Placement Theory in Quantitative Research.

Theory in Quantitative Research.

In quantitative research, researchers use the theory deductively and put it at the beginning of the research proposal. Because the purpose is to test or verify a theory, quantitative researchers should propose a theory, collect data to test the theory, and declare confirmation or disconfirmation of the theory based on the results obtained.

The theory becomes a framework for the entire research that will function to organize the formulation of problems and research hypotheses and data collection procedures. 

Deductive thinking model applied in quantitative research researchers verify a theory by testing the formulation of the problem or hypothesis-hypothesis derived from this theory. 

The hypothesis or formulation contains variables (constructs) that need to be defined by the researcher or need to be adjusted to the definitions contained in the literature. 

From here, researchers use a research instrument to measure the attitudes or behaviors of the participants. Then, the researcher collects the scores obtained from these instruments confirming or confirming the theory.

In essence, the deductive approach applied in quantitative research also influences the laying of theories in it. The general guideline is to introduce the theory at the beginning of the research proposal: 

In the introduction, in the literature review, after the hypothesis or formulation of the problem (as a rationalization of the relationship between variables), or in a special chapter/ subsection. Each of these placements has its own advantages and disadvantages.

Tips for carrying out research according to Creswell (2017) in his book explains that it is better to write a theory, written in a separate section in the research proposal so that readers can easily identify the theory from other components. By putting the theory in a special section, you can give an adequate explanation of the theory, its functions, and its relationship with the research.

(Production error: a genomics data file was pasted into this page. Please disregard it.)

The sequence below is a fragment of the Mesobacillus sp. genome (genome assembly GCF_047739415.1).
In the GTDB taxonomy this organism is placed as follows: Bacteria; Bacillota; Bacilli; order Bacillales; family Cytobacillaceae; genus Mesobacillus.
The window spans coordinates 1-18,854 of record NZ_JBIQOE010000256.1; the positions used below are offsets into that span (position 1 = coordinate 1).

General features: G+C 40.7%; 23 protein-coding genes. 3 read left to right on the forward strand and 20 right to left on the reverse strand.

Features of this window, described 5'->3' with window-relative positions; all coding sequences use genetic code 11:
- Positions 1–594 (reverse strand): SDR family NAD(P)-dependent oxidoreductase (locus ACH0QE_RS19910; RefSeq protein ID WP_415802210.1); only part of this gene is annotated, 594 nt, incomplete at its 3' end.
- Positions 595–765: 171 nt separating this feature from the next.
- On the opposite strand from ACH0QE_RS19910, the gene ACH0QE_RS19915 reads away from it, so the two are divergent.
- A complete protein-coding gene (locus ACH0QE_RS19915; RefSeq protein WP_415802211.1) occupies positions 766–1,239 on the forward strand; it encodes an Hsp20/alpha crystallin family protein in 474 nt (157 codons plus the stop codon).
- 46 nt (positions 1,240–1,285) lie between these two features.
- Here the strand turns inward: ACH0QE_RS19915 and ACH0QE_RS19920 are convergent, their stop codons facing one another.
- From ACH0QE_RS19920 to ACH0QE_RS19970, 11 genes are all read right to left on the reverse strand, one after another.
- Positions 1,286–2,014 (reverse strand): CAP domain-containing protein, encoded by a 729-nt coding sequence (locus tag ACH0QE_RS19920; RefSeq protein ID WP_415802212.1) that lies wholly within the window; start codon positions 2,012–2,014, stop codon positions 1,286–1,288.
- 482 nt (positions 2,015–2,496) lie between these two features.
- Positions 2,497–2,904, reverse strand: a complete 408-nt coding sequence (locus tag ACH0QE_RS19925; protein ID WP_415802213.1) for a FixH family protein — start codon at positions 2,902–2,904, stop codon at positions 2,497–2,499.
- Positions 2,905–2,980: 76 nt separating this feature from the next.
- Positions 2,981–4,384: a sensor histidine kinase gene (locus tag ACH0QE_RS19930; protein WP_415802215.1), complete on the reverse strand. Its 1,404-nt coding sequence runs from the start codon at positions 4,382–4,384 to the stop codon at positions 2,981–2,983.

Source

Creswell, J.W. (1999) Mixed method research: Introduction and application. In G.J. Cizek (Ed.). Handbook of educational policy (pp. 455-472). San Diego, CA: Academic Press.

Creswell, J.W. (2007). Qualitative Inquiry and Research Design: Choos¬ing among Five Approaches ( 3rd ed.). Thousand Oaks, CA: Sage.

Creswell, J.W. (2008). Educational Research: Ptoming, Conducting and Evaluating Quantitative and Qualitative Research (3rd ed.). Upper Saddle River, NJ: Merrill.

Creswell, J.W. & Brown, M.L. (1992, Fall). How chairpersons enhance faculty research: A grounded theory study. The Review of Higher Education, 16(1), 41-62.

Creswell, J.W., & Miller, D. (2000). Determining validity in qualita¬tive inquiry. Theory into Practice, 39(3), 124-130.

Creswell, J. W., & Creswell, J. D. (2017). Research design: Qualitative, quantitative, and mixed methods approach. Sage publications.

Creswell, J.W. & Piano Clark, V.L. (2007). Designing and Conducting Mixed Methods Research. Thousand Oaks, CA: Sage.


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